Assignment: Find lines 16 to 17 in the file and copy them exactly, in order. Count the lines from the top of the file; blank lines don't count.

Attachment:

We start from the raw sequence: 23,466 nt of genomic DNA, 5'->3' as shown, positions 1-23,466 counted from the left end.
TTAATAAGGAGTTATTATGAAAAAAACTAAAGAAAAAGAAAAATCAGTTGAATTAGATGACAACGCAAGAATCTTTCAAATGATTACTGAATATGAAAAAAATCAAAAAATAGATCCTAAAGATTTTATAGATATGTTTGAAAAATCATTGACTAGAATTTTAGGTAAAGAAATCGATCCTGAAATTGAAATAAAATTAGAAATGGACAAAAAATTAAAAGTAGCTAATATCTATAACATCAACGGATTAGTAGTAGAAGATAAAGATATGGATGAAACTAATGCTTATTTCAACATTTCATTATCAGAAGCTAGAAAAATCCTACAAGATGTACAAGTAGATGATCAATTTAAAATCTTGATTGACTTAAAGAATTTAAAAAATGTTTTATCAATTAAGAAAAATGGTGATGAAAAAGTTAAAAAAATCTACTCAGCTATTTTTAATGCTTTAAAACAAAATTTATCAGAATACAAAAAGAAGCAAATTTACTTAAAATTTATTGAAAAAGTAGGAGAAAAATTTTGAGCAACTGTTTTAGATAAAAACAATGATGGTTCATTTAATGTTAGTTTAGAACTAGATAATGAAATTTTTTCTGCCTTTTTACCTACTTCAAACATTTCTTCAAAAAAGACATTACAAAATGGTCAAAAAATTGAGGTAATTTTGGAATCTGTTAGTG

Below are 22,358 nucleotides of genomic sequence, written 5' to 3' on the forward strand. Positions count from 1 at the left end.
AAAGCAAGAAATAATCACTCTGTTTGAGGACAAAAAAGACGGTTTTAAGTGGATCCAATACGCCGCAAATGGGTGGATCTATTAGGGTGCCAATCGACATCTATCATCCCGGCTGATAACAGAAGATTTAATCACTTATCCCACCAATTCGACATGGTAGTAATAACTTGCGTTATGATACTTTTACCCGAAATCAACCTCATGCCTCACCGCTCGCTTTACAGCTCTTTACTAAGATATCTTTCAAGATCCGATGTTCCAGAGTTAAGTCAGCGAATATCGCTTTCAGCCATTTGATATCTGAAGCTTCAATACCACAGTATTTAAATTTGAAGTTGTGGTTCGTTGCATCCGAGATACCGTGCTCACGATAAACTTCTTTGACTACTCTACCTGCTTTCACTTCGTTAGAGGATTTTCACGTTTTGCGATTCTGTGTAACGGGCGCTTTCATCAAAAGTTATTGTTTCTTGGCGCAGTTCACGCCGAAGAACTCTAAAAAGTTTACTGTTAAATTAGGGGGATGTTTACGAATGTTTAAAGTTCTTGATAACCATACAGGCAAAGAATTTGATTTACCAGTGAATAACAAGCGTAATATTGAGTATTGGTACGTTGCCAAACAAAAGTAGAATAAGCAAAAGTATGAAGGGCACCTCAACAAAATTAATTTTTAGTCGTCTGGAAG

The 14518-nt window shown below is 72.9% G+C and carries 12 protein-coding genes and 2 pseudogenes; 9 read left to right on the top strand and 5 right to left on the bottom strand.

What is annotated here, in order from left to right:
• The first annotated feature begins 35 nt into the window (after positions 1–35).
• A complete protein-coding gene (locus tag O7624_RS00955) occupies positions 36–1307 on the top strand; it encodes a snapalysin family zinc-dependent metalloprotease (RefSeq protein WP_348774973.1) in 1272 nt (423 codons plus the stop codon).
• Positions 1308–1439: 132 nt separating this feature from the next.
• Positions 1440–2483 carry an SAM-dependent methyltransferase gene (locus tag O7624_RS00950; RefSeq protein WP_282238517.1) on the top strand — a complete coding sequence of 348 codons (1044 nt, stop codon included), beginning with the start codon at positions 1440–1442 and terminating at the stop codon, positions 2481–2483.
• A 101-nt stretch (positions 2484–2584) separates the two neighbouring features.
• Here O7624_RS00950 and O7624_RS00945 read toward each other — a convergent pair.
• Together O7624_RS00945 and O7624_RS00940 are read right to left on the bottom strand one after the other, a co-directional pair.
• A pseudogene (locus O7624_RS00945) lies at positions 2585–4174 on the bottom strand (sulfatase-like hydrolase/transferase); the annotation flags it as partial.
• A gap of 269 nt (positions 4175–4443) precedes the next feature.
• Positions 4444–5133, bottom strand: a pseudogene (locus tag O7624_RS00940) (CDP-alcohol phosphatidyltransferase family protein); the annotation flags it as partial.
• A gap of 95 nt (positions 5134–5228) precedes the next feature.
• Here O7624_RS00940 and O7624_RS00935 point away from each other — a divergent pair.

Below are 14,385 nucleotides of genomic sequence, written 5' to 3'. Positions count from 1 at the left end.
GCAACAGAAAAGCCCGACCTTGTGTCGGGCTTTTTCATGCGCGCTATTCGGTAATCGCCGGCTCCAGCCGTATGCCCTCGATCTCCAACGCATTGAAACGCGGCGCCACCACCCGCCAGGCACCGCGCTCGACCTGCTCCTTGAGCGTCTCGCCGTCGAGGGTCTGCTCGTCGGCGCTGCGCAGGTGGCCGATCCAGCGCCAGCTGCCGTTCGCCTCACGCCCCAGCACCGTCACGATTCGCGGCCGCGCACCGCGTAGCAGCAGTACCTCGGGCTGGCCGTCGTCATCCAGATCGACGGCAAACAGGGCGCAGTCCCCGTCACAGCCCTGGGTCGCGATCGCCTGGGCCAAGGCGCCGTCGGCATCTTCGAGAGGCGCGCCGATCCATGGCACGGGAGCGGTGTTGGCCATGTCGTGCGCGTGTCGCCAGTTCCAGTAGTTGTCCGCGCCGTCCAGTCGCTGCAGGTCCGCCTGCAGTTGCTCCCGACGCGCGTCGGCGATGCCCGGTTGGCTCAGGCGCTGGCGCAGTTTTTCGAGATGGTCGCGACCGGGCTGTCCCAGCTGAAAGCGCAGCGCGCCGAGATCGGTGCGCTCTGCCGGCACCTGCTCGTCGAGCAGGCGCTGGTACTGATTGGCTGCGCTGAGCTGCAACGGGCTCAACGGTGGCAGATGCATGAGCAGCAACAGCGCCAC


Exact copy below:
• Positions 4444–5133, bottom strand: a pseudogene (locus tag O7624_RS00940) (CDP-alcohol phosphatidyltransferase family protein); the annotation flags it as partial.
• A gap of 95 nt (positions 5134–5228) precedes the next feature.